Trans Internet-Zeitschrift für Kulturwissenschaften 15. Nr. August 2004

5.5. Ein Fremder unter den Einheimischen, ein Einheimischer unter den Fremden: zur literarischen (Selbst)Repräsentation des nomadisierenden Subjekts
HerausgeberIn | Editor | Éditeur: Zalina A. Mardanova (Vladikavkaz / Nordossetien-Alanien)

Buch: Das Verbindende der Kulturen | Book: The Unifying Aspects of Cultures | Livre: Les points communs des cultures

'Imaging the Kalmyk'

Jeremy Howard (School of Art History, University of St Andrews, Scotland)



Suwarrow, who was standing in his shirt
Before a company of Calmucks, drilling,
Exclaiming, fooling, swearing at the inert,
And lecturing on the noble art of killing

(Lord Byron, Don Juan, [1818-24], canto 7, stanza 58 )

A man with a square face came, cat-like eyes, and a yellow moustache, came next. He had an hour-glass of a waist, and walked uneasily upon his high-heeled boots. 'Tell your master that he shall have two millions more, but not another shilling,' Rafael said. 'That story about the five-and-twenty millions of ready money at Cronstadt is all bosh. They won't believe it in Europe. You understand me, Count Grogomoffski?' 'But his Imperial Majesty said four millions, and I shall get the knout unless -' 'Go and speak to Mr Shadrach, in room Z 94, the fourth court,' said Mendoza, good-naturedly. 'Leave me at peace, Count; don't you see it is Friday, and almost sunset?' The Calmuck envoy retired cringing, and left an odour of musk and candle-grease behind him. (W.M. Thackeray, Codlingsby by D. Shrewsberry, Esq., Chapter 4, from Novels by Eminent Hands [originally 'Prize Novelists', Punch, 1847].

Of the Kalmucks and their religion he [John Cook, 1770] shows much greater understanding than other travellers. They were nomads, feeding their numerous flocks but tilling no land and with no fixed place of abode. Their tents were shaped like beehives, the better ones covered with felt. Each horde was subject to a prince they called Khan. The Russians pretended that they were subjects of their empire. This the Kalmucks denied, but said they were glad of Russian protection. 'They profess the religion of the Chinese [i.e. Buddhism] They worship idols but say this is their way of honouring saints, for they acknowledge only one God whom they praise by vocal and instrumental music, by no means disagreeable.'

Cook noticed their prayer-wheels, their belief in a future state and their singular rejoicings in the time of the new moon. Cook considered their marriage customs reasonable though differing from those of all other countries. A young pair live as man and wife for a year. If a child is born the marriage is completed; if not 'they either make another year's trial or part. Nor is the woman in the least reflected upon; she is as greedily picked up for another trial by others as if she were a young virgin. Women, when married, are faithful to their husbands for a contrary practice is punishable with death Their priests never marry, but have the right to go into any man's wife for a night.'

Men consider this an honour. They have no possessions but can use anything belonging to the Kalmucks as 'their own property'. They make pilgrimages to China for instructions and benedictions from their lama or high priest. Cook was appalled to find that the Kalmucks, although sometimes burying their dead, often threw them out to be devoured by dogs. In an effort to clean up Astrakhan and protect it from plague, he ordered the Kalmucks to bury their dead or throw them into the Volga. He insisted that all inhabitants should bury their dead deeply and tried to make them keep their houses clean. Plague was an ever-present threat. He remained on friendly terms with the Kalmucks and even on one occasion drank their disgusting tea, mixed with rancid butter and salt, and did not let them see him throw it up. [F. Wilson, Muscovy. Russia through Foreign Eyes, London, 1970, p.127f, re. John Cook, Voyages and Travels through the Russian Empire, Tartary, and part of the Kingdom of Persia, Edinburgh 1770.]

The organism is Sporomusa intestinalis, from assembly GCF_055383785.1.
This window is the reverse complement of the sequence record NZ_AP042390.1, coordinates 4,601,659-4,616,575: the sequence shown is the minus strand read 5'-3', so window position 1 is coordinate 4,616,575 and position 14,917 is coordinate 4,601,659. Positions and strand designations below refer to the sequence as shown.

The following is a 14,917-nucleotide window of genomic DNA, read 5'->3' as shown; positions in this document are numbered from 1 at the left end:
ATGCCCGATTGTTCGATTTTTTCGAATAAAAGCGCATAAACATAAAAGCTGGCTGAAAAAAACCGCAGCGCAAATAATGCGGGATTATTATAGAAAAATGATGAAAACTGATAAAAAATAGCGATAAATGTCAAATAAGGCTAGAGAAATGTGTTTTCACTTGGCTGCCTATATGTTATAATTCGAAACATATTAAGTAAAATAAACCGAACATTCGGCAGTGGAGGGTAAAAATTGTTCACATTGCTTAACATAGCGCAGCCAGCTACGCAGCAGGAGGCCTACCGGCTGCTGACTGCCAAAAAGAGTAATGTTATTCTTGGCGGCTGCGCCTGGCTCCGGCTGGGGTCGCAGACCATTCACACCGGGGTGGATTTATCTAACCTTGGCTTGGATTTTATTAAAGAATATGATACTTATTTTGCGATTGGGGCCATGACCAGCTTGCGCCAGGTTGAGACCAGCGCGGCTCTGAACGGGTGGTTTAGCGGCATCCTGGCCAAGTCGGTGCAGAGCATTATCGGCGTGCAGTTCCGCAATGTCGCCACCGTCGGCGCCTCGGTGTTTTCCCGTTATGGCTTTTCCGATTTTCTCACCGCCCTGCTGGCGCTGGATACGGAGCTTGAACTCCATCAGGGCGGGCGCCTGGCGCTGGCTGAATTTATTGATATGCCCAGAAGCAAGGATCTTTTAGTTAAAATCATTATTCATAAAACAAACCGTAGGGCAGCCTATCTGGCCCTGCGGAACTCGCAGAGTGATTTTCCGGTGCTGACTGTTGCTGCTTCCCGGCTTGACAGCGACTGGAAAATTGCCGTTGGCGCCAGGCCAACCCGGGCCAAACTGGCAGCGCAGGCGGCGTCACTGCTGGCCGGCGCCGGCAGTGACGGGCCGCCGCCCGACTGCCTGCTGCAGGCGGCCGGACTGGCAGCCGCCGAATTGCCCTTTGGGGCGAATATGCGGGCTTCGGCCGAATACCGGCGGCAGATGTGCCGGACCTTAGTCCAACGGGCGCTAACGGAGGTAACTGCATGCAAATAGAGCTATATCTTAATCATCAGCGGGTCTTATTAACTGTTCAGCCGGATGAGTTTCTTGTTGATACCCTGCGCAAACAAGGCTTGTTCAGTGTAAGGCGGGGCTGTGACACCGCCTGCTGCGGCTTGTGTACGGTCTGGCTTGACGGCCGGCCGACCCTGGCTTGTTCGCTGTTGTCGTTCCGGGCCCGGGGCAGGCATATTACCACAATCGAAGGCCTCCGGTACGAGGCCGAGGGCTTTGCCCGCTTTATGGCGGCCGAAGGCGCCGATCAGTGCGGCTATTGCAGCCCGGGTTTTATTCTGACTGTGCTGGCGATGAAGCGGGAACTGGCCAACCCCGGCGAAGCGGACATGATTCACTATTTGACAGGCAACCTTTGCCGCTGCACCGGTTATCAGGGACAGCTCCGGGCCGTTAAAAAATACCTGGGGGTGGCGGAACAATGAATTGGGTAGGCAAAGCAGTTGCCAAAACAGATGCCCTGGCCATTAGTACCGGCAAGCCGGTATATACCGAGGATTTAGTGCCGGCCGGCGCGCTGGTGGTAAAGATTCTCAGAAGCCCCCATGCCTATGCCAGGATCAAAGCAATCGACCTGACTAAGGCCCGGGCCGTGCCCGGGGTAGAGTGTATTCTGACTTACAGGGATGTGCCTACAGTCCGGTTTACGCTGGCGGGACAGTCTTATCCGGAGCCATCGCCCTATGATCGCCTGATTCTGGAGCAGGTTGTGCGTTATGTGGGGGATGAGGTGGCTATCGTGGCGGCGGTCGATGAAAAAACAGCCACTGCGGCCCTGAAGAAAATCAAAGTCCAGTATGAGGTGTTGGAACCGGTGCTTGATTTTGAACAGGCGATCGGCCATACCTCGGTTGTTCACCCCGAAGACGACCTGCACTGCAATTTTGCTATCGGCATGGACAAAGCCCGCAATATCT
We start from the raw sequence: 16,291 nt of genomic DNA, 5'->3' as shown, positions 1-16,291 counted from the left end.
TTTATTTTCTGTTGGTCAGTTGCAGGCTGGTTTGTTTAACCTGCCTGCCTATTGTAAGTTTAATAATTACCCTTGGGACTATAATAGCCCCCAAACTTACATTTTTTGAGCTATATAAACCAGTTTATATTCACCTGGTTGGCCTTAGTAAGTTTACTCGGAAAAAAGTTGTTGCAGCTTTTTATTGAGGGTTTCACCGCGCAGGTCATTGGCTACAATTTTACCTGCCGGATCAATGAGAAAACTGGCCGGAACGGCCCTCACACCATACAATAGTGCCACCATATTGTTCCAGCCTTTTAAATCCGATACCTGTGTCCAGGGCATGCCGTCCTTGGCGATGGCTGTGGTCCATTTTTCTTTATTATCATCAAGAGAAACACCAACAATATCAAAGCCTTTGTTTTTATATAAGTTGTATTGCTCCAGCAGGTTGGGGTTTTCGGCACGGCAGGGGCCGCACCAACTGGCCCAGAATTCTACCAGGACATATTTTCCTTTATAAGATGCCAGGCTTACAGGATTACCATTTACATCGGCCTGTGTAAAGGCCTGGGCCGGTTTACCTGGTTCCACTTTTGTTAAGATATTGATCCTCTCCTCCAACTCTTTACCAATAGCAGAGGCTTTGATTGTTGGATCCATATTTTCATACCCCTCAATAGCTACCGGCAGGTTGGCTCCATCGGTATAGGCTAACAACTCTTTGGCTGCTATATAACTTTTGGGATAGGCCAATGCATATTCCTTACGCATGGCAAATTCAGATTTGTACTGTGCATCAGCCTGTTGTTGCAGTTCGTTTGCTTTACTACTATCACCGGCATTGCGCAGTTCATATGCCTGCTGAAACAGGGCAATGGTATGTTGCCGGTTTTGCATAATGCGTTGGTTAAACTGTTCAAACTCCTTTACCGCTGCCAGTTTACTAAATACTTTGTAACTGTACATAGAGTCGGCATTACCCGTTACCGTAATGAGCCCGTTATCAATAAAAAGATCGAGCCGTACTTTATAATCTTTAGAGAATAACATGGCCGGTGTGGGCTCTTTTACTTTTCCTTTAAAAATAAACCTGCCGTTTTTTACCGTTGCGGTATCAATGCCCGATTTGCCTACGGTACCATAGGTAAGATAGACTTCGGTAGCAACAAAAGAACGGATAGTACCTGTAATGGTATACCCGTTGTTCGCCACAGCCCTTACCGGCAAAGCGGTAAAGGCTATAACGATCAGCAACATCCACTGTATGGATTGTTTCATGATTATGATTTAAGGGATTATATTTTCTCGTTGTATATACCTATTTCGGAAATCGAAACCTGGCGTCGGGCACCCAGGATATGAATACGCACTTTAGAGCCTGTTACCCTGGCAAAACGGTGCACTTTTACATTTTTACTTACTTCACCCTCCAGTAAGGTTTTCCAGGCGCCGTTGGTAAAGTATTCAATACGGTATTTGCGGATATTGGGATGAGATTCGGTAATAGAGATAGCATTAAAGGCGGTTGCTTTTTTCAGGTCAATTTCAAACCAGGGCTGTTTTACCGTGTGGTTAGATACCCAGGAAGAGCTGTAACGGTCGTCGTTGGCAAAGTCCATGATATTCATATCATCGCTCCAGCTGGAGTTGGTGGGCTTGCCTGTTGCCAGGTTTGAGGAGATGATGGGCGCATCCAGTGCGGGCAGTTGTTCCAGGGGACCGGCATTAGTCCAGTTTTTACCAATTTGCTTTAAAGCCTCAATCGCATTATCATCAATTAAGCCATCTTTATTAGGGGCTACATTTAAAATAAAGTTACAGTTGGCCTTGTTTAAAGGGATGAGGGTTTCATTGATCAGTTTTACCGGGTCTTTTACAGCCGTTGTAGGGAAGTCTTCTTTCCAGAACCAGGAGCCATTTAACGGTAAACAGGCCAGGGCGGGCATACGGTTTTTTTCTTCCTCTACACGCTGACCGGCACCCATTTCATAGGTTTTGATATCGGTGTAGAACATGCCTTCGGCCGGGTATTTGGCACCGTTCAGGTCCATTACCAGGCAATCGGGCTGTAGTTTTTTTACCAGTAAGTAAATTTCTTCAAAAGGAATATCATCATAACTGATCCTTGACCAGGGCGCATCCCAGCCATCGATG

The above are three quotations from English and Scottish writers on the Kalmyk during the ages of so-called Enlightenment and Romanticism. They comprise a more benign approach to the Kalmyk people than was typically to be found in the literature of the eighteenth and nineteenth centuries.

Compare, for example, the phrenologists' seriously prejudical interpretation, of which Johann Friedrich Blumenbach [On the Natural Variety of Mankind, 1775, published in English in The Anthropological Treatises of J.F. Blumenbach, London, 1865] may be considered an early one:

'the original race of human beings was white and beautiful, all the present varieties are descended from these - the European or Caucasian as the least degenerate, the Ethiopian and Mongolian or Calmuck as the most degenerate.' Compare also Pavel Petrovich's views opposing the Nihilists in Turgenev's Fathers and Sons : 'We destroy because we are a force Yes a force and therefore not accountable to anyone' said Arkady 'Wretched boy!' groaned Pavel Petrovich, no longer in a state to restrain himself. 'Can't you realise the kind of thing you are encouraging in Russia with your miserable creed? You might as well say that the wild Kalmyk and the Mongolian represent a force - but what is that to us? Civilization is what we value, yes, yes, my good sir: its fruits are precious to us. And don't tell me those fruits are of no importance: the meanest penny-a-liner - un barbouilleur, a piano-player who makes five farthings an evening - even they are of more use than you, because they stand for civilization and not crude Mongolian force! You fancy yourselves advanced, but your proper home is a Kalmyk tent! A force!